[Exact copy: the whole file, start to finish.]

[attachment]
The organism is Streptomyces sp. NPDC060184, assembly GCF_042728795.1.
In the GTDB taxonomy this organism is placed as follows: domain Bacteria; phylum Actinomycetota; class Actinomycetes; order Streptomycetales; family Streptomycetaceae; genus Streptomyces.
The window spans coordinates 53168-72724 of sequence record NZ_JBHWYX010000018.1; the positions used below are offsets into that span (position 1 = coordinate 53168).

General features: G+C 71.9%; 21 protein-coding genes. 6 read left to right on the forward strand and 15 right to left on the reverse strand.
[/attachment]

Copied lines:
The organism is Streptomyces sp. NPDC060184, assembly GCF_042728795.1.
In the GTDB taxonomy this organism is placed as follows: domain Bacteria; phylum Actinomycetota; class Actinomycetes; order Streptomycetales; family Streptomycetaceae; genus Streptomyces.
The window spans coordinates 53168-72724 of sequence record NZ_JBHWYX010000018.1; the positions used below are offsets into that span (position 1 = coordinate 53168).

General features: G+C 71.9%; 21 protein-coding genes. 6 read left to right on the forward strand and 15 right to left on the reverse strand.